Monday, August 16, 2010

Guest: Barri Bryan: The Importance of Setting


Today's guest is fellow Classic Romance Revival author Barri Bryan. Barri's latest novel is a contemporary romance, A Second Splendor. Barri will give away three ARC's of A Second Splendor on the tour. Leave a comment for a chance to win.

Welcome, Barri!

A fictional setting is a framework. All details related to time, place and action fit within this framework. Properly understood and applied a setting becomes the under girding for a fictional narrative.

Setting is created by the use of sensory images and phrases that appeal to the five senses. These images do two important things. One, they help the reader to picture the place, the period in history, the year and even the time of day that action and events are occurring, and two, they help to create the feeling or mood of the story. (Pictured is the Brush Country of Central Texas - Setting for A Second Splendor.)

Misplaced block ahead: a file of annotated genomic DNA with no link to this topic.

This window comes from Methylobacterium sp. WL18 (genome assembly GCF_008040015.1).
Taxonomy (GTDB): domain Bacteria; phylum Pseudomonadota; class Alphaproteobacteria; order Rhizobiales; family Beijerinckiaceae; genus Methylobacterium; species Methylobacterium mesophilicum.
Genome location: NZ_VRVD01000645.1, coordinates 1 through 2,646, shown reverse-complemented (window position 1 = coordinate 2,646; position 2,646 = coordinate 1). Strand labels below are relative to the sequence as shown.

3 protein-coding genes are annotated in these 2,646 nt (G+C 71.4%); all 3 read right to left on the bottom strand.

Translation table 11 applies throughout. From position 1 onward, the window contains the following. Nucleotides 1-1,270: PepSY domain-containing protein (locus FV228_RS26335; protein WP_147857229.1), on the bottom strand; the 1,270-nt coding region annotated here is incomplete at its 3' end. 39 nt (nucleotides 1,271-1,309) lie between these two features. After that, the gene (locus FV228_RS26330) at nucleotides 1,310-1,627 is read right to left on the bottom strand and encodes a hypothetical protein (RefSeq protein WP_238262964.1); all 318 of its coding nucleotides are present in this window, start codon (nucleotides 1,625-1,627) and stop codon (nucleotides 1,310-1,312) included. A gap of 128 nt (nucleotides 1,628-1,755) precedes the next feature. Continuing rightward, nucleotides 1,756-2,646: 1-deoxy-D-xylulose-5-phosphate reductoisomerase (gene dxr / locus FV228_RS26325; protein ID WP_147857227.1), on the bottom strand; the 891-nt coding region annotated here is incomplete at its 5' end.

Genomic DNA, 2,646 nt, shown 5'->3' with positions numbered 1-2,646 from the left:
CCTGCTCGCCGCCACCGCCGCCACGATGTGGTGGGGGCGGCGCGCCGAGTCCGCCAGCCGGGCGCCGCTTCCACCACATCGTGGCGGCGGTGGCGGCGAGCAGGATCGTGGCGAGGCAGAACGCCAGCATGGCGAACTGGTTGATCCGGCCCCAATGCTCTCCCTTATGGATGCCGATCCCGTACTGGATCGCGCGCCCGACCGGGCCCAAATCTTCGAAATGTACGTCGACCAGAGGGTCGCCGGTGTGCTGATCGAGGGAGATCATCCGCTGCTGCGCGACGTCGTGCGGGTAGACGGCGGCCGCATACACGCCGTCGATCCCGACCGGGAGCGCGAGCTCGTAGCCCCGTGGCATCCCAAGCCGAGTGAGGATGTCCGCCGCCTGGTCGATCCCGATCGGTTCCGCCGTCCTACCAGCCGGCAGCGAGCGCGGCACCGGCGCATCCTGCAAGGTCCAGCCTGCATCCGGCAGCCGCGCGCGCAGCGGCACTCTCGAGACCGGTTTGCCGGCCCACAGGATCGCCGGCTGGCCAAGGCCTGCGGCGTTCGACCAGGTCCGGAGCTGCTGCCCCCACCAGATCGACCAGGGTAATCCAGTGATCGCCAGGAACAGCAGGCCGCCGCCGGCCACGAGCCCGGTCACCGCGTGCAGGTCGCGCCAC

A major function of setting is to lend realism to the story's action. The more in depth the description of the setting, the more believable the events of the story become. Without a detailed setting, stories lose much of their credibility.

Setting can reveal character. The traits that make a character unique are dependent on environment as well as circumstance. Even in rare cases when the characters are far more important than the setting, that setting will still have an impact on the characters and their actions.

The tension between a character and the environment can play an important part in shaping action and tracing controversy. It can also reflect a character's inner tensions and strife.

Setting can reflect and sustain social surroundings by revealing etiquette, mores, customs and codes of conduct. It can emphasis the harmful results of squalor and poverty, or stress the incapacitating consequences of riches.

Atmosphere is closely connected to setting. It generates feelings and impressions that cannot be attached to any concrete cause. It is developed through the use of expressive language that has sensory appeal. Atmosphere should be set early in the story.

A plot is always connected to a specific time and place. A setting that is animated and visualized intertwines with events and actions to become a part of the plot.